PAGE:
2010 Women of Achievement Awards

By: Melody Worsham
In October 12th, Lighthouse Business & Professional Women (BPW) held its annual Women of Achievement Awards at the IP Casino Resort Spa Ballroom. The formal luncheon and ceremony was attended by nearly 300 movers and shakers from every industry represented on the Coast.
Each year, Lighthouse BPW recognizes an outstanding woman in each of the following categories: Education, Medical, Nonprofit, and Corporate (Government & Military included). An overall winner is selected from these top 4 winners to receive Lighthouse Business & Professional Women’s 2010 Woman of the Year Award.
The nominees are chosen by women along the Gulf Coast, regardless of their affiliation with the organization. The winners are chosen by independent judges, women in their own right who are successful professionals. This year’s judges were Vicki Harper-Blake, APR of the GodwinGroup and Cathy Miller of Geiger Midsouth Division.
Reverend Carol Burnett is the Executive Director of the Mississippi Low-Income Child-Care Initiative, a nonprofit organization working to improve policies and increase funding in Mississippi’s child care programs for low-income working families. Carol is also Executive Director of Moore Community House (MCH), a non-profit community center serving low-income families in east Biloxi by providing Early Head Start programs and Women in Construction, a job training program. Carol serves on several Boards of Directors including the MS Center for Justice, the Hope Community Development Agency, Hope Community Credit Union, and Common Cause of MS. Carol has a B. A. from the USM, and an M. Div. from Union Theological Seminary in New York, NY. She is an ordained Elder in the United Methodist Church, one of the first women to become ordained in the MS Conference.
Kearn Cherry is the owner of PRN Staffing & Home Care. All her life she has been drawn to business and the medical field. Kearn was raised in Biloxi and a graduate of Biloxi High. PRN Staffing and Home Care was born in 1997. Kearn has been married to Dennis for 24 years. They have three children; Dannan, 26, Jasmine, 21 and Denise 19. She has been involved with the Chamber of Commerce, American Heart Association, BPW, and the Mental Health Association of South Mississippi. Kearn is the creator of several organizations that help senior citizens and their caregivers.
Cheryl Johnson is President of the MS Gulf Coast Area for Regions Bank. She is responsible for the banking activities in the three coastal counties of the state. She began her career as a teller in 1977 prior to graduating high school, and continuing through college. Cheryl’s 33-year banking career includes multi-levels of banking in various roles. She has received recognition as a Top 50 Leading Mississippi Businesswoman, Gulfport Rotarian of the Year, and South MS Outstanding Community Leader (Roland Weeks Hall of Fame). Cheryl lives in Long Beach with her husband of 25 years, Bobby Johnson. They have two children, Rob and Zack. For the past 20 years, she has directed a small church choir at the Trinity Pentecostal Church in Long Beach, where she and her family are members.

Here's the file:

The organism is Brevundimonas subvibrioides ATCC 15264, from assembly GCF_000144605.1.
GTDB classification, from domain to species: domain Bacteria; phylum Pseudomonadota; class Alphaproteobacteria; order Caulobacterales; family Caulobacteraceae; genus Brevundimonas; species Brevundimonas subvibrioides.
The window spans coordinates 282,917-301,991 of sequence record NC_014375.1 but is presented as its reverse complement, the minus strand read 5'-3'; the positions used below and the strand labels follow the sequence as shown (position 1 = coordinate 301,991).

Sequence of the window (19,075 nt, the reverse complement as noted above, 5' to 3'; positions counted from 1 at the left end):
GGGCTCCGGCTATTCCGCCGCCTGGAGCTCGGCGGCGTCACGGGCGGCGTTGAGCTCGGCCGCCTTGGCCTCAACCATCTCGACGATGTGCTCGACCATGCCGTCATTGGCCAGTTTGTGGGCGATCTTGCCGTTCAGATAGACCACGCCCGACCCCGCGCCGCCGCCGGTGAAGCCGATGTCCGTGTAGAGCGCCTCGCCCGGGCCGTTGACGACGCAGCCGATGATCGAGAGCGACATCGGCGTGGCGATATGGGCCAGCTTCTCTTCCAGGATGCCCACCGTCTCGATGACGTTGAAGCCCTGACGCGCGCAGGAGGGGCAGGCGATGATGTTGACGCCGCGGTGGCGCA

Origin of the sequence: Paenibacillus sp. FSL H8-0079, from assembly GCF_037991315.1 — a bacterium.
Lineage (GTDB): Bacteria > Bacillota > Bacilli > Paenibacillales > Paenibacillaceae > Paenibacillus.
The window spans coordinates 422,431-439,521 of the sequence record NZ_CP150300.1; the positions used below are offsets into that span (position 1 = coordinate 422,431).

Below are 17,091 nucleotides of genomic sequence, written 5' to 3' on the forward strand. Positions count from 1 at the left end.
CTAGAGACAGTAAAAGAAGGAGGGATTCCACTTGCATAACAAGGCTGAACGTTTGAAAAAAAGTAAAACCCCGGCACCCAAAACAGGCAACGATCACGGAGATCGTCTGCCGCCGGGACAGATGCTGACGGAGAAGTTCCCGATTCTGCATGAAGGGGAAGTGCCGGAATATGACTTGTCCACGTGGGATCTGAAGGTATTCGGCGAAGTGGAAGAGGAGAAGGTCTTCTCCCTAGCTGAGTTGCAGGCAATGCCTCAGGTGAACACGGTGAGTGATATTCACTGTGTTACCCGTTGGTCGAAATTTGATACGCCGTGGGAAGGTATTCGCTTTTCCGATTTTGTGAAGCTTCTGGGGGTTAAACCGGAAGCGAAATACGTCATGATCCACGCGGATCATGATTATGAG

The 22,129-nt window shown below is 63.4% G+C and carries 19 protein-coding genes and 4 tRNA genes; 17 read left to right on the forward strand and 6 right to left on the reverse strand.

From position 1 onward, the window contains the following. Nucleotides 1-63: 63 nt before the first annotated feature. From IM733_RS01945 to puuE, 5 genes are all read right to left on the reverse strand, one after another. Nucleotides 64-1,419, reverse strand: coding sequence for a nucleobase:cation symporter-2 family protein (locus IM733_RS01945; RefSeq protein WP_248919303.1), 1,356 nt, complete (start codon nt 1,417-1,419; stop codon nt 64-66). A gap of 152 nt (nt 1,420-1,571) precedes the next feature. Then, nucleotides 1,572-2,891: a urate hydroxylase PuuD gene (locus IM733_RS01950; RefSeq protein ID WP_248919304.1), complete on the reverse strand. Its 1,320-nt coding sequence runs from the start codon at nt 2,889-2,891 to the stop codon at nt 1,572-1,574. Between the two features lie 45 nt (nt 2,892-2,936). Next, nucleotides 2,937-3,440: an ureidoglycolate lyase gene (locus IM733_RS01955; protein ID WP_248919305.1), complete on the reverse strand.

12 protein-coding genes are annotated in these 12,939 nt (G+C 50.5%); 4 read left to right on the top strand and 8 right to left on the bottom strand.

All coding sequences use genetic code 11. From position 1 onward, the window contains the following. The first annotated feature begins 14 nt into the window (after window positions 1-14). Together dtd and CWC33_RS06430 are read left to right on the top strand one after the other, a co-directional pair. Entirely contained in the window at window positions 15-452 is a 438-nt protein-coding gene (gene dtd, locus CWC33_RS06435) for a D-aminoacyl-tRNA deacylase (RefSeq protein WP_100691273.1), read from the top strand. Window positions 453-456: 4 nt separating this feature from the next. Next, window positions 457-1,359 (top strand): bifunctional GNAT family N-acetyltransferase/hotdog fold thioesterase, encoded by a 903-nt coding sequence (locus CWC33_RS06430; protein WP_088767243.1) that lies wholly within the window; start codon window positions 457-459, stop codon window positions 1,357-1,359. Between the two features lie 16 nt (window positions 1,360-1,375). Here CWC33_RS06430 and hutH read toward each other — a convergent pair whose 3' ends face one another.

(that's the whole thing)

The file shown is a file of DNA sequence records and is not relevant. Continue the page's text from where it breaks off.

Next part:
Joyce Youngblood is a Gifted Educator at Anniston Avenue Elementary School in Biloxi. She is a veteran teacher of 24 years and currently serves as Past President of the Mississippi Association for Gifted Children. She also served as state conference chair and president of the association. Mrs. Youngblood was selected as Anniston Teacher of the Year and recipient of the Hancock Bank Leo Seal Teacher award. Mrs. Youngblood co-authored Gulfport’s original gifted program, and served as its first educator. Mrs. Youngblood resides in Gulfport with her husband, Barry. She remains active with various organizations, and she is currently the teacher sponsor for Kids FACE, an environmental organization for students

The national BPW organization is nearly 100 years old. When World War I broke out, every able-bodied man was expected to don a uniform and go to battle. More than 25,000 American women went to war with them, serving as nurses, communications operators, journalists and entertainment for the troops. On the home front, many women were losing their traditional jobs as servants, maids and nannies so that affluent homes could economize. But the jobs left behind by the men who went to war were now available. By the end of World War I, more than 1.5 million women were working traditionally male jobs. With a grant from the federal government, the Women’s War Council set up an organization geared to support women in the workplace. The National Federation of Business and Professional Women’s Clubs was founded in 1919. The organization later became known as Business & Professional Women/USA (or BPW/USA) In a year’s time, women were granted the right to vote. By the 1930’s BPW/USA drafted the legislation to prohibit hiring discrimination based on marital status. “A wife’s place was in the home,” was the cultural creed at the time, and it took alot for these women to win equality in the workplace. In 1945, they successfully campaigned for equal pay legislation, although it took another 18 years for it to become law. It was signed by President Kennedy surrounded by BPW members. Today’s BPW still promotes equality and nationally addresses women’s workplace issues. Organization chapters are found in all 50 states and in several countries. Each chapter is free to focus on the issues that are pertinent to their regional challenges. The need to recognize and honor professional and business women seems to be universal. The Women of Achievement Awards are a mainstay for BPW chapters. Lighthouse BPW has been hosting the awards ceremony since 1956 for MS Gulf Coast working women.

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